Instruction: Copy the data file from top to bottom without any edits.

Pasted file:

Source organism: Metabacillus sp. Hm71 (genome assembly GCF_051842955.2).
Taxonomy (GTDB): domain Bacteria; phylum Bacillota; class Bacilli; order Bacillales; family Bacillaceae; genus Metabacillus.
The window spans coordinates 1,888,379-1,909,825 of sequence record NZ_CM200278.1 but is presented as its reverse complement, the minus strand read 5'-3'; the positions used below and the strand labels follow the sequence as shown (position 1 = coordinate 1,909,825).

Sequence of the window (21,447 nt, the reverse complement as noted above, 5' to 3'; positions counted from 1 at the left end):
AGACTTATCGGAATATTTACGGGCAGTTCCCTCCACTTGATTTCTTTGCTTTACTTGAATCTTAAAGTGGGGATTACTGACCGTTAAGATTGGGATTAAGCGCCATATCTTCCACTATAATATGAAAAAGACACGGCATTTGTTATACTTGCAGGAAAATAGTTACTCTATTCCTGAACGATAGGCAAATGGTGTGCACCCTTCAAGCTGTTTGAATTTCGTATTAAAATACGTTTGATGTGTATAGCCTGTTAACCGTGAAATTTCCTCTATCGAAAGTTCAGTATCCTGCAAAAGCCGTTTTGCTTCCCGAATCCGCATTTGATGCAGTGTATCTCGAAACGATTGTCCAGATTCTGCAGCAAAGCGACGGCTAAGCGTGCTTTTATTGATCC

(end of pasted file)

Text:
Source organism: Metabacillus sp. Hm71 (genome assembly GCF_051842955.2).
Taxonomy (GTDB): domain Bacteria; phylum Bacillota; class Bacilli; order Bacillales; family Bacillaceae; genus Metabacillus.
The window spans coordinates 1,888,379-1,909,825 of sequence record NZ_CM200278.1 but is presented as its reverse complement, the minus strand read 5'-3'; the positions used below and the strand labels follow the sequence as shown (position 1 = coordinate 1,909,825).

Sequence of the window (21,447 nt, the reverse complement as noted above, 5' to 3'; positions counted from 1 at the left end):
AGACTTATCGGAATATTTACGGGCAGTTCCCTCCACTTGATTTCTTTGCTTTACTTGAATCTTAAAGTGGGGATTACTGACCGTTAAGATTGGGATTAAGCGCCATATCTTCCACTATAATATGAAAAAGACACGGCATTTGTTATACTTGCAGGAAAATAGTTACTCTATTCCTGAACGATAGGCAAATGGTGTGCACCCTTCAAGCTGTTTGAATTTCGTATTAAAATACGTTTGATGTGTATAGCCTGTTAACCGTGAAATTTCCTCTATCGAAAGTTCAGTATCCTGCAAAAGCCGTTTTGCTTCCCGAATCCGCATTTGATGCAGTGTATCTCGAAACGATTGTCCAGATTCTGCAGCAAAGCGACGGCTAAGCGTGCTTTTATTGATCC